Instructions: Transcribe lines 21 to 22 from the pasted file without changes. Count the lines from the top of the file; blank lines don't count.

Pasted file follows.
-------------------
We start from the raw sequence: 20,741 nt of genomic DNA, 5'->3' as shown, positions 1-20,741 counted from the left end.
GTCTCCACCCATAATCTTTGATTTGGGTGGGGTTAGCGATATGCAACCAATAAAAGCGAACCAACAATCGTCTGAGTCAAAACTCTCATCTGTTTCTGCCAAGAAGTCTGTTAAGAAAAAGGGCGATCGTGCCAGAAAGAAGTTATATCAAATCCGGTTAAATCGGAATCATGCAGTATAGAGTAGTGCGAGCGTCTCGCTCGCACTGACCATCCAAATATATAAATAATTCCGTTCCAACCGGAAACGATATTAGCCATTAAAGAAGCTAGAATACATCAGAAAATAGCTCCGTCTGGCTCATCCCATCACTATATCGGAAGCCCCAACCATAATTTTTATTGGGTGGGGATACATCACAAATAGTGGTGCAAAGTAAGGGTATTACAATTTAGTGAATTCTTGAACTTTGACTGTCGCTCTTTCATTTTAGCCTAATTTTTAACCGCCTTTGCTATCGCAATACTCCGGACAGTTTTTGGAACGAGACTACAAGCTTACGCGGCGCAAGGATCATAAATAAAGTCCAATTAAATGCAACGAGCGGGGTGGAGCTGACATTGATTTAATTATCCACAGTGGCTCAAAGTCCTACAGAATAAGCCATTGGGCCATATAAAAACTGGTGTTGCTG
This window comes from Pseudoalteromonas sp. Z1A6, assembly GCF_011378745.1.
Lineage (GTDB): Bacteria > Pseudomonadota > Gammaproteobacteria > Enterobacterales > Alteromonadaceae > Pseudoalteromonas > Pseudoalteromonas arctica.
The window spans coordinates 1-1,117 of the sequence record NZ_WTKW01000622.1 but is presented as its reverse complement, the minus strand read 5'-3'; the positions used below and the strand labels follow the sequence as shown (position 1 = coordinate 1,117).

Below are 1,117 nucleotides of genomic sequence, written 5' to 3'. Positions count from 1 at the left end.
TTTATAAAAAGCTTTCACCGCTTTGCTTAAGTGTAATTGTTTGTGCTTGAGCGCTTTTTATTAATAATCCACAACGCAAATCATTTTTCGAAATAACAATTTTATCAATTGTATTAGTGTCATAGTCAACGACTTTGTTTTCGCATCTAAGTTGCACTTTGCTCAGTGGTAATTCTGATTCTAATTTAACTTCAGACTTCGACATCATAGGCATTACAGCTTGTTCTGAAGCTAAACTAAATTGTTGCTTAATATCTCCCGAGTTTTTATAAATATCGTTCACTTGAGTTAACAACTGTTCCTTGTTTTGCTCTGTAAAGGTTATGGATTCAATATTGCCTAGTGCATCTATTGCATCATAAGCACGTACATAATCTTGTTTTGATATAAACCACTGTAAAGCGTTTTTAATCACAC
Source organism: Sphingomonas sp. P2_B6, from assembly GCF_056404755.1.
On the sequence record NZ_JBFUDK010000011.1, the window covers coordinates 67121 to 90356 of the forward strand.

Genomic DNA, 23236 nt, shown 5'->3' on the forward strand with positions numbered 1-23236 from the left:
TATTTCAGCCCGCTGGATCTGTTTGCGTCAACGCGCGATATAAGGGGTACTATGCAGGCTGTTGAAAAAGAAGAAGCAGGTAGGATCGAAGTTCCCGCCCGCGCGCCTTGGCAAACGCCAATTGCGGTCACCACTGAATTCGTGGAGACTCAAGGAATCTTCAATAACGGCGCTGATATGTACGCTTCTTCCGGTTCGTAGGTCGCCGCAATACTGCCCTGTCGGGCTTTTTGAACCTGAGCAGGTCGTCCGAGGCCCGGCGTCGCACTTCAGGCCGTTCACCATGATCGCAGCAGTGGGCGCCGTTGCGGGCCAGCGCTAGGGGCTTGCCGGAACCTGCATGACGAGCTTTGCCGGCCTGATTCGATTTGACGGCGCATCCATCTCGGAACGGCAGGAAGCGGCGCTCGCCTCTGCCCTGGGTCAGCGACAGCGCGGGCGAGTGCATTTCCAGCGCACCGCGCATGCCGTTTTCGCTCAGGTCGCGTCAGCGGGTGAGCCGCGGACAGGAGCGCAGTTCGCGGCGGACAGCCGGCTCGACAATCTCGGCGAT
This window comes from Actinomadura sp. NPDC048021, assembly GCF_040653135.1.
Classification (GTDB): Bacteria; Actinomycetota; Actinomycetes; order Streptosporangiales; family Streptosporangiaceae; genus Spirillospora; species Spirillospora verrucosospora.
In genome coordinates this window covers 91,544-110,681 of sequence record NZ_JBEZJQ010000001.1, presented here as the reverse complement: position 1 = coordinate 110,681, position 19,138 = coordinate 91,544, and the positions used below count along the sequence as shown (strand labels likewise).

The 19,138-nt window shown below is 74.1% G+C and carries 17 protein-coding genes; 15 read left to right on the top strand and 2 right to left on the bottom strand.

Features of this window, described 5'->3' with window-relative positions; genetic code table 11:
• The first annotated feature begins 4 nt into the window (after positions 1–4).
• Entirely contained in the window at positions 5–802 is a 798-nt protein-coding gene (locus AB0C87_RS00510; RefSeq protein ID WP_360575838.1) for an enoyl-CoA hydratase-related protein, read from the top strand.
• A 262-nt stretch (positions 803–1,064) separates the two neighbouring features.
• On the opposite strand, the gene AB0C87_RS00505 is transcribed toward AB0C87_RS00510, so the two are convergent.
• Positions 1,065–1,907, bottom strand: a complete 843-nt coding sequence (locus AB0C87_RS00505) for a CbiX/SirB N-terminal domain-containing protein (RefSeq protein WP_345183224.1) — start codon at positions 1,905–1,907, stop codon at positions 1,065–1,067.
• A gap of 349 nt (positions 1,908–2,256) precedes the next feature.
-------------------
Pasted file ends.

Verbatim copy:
• Positions 1,065–1,907, bottom strand: a complete 843-nt coding sequence (locus AB0C87_RS00505) for a CbiX/SirB N-terminal domain-containing protein (RefSeq protein WP_345183224.1) — start codon at positions 1,905–1,907, stop codon at positions 1,065–1,067.
• A gap of 349 nt (positions 1,908–2,256) precedes the next feature.